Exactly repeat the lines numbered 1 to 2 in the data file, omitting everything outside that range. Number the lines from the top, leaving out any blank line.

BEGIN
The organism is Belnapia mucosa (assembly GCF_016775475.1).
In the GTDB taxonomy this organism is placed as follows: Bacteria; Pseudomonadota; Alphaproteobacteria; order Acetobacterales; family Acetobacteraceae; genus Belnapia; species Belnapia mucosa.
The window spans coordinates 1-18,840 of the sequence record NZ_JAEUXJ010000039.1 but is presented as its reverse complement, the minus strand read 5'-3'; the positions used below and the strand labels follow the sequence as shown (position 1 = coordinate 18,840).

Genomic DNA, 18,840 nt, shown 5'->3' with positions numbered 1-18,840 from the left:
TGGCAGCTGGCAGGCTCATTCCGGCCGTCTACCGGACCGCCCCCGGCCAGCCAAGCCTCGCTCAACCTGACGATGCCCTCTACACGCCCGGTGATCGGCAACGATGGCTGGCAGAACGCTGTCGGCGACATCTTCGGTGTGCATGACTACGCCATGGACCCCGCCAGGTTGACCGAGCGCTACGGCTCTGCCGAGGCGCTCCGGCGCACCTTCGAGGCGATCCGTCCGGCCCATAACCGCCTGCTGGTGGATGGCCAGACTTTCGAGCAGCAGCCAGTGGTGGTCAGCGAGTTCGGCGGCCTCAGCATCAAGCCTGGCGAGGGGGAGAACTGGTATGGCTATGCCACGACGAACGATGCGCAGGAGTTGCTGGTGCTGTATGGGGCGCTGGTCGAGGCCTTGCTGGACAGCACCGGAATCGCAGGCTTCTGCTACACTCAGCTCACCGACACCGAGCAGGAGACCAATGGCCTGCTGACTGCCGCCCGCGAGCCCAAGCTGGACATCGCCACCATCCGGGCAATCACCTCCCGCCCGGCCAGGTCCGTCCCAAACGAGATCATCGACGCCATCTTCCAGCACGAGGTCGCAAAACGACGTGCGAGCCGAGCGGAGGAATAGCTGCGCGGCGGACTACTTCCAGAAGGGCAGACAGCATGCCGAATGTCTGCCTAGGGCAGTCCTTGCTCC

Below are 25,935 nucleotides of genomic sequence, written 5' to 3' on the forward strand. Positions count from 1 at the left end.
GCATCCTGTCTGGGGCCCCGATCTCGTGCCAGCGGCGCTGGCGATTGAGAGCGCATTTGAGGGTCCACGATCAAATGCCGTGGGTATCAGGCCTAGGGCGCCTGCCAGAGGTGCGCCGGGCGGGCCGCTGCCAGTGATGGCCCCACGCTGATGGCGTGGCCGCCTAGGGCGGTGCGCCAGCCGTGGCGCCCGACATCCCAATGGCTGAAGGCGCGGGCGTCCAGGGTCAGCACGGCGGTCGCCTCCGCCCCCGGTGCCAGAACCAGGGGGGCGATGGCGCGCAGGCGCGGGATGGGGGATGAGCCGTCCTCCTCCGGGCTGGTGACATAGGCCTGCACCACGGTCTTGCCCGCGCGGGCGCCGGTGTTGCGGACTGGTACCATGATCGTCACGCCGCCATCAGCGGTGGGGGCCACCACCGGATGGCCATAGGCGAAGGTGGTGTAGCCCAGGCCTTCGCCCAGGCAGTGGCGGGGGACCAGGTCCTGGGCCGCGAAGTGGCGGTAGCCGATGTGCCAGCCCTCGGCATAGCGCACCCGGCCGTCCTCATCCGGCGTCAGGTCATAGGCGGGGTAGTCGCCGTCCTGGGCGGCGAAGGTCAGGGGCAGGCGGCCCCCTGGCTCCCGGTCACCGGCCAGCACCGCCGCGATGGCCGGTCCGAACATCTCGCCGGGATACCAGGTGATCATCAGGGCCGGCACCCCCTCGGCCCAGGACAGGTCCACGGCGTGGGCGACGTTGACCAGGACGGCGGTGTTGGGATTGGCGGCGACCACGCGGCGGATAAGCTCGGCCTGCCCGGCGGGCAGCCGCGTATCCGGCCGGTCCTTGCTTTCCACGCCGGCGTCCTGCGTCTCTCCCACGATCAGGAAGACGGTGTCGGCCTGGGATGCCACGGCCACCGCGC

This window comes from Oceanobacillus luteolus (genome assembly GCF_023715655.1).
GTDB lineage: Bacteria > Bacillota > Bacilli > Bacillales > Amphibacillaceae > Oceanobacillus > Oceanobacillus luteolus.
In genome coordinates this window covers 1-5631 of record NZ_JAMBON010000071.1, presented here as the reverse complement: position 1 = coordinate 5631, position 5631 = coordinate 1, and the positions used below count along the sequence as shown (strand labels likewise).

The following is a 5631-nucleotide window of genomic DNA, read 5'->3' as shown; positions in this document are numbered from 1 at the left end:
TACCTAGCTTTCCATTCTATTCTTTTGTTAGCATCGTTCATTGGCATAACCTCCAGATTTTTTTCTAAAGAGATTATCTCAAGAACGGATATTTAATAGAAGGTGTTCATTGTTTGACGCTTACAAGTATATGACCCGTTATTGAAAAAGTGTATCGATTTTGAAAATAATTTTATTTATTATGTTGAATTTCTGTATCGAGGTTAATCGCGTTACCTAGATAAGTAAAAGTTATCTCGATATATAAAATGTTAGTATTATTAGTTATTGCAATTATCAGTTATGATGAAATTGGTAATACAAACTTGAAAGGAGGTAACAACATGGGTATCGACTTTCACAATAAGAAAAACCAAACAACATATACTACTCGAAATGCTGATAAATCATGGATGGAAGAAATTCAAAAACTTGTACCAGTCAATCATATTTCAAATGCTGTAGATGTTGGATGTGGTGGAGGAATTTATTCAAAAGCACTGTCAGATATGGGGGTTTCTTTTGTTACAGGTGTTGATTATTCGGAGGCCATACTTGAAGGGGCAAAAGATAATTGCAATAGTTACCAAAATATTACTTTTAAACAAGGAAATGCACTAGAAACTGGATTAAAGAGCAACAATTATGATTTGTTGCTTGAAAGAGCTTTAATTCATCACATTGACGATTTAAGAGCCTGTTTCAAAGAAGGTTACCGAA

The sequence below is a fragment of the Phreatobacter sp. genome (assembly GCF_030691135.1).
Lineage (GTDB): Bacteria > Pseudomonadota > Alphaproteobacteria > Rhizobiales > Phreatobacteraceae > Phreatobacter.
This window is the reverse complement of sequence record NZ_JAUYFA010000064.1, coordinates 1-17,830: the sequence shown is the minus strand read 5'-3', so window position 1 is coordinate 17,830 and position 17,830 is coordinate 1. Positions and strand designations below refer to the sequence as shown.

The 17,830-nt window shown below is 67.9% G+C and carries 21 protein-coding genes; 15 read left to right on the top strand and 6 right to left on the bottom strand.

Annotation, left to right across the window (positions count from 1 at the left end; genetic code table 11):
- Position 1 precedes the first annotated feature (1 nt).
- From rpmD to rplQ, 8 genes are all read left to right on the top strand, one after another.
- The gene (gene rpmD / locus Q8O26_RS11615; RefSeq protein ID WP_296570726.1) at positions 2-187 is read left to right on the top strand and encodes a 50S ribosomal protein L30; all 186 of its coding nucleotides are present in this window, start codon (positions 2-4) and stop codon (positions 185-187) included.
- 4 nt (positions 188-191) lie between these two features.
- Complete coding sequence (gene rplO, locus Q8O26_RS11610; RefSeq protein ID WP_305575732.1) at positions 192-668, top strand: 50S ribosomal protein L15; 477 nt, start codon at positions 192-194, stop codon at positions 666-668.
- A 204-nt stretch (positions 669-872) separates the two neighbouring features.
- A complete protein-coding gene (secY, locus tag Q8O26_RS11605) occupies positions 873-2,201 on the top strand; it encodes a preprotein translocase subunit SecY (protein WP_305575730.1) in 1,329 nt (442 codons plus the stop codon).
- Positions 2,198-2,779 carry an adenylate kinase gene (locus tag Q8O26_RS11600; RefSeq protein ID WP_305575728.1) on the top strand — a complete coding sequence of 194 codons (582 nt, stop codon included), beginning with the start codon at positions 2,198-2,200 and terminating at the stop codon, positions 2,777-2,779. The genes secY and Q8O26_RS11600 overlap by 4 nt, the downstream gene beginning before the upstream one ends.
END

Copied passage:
The organism is Belnapia mucosa (assembly GCF_016775475.1).
In the GTDB taxonomy this organism is placed as follows: Bacteria; Pseudomonadota; Alphaproteobacteria; order Acetobacterales; family Acetobacteraceae; genus Belnapia; species Belnapia mucosa.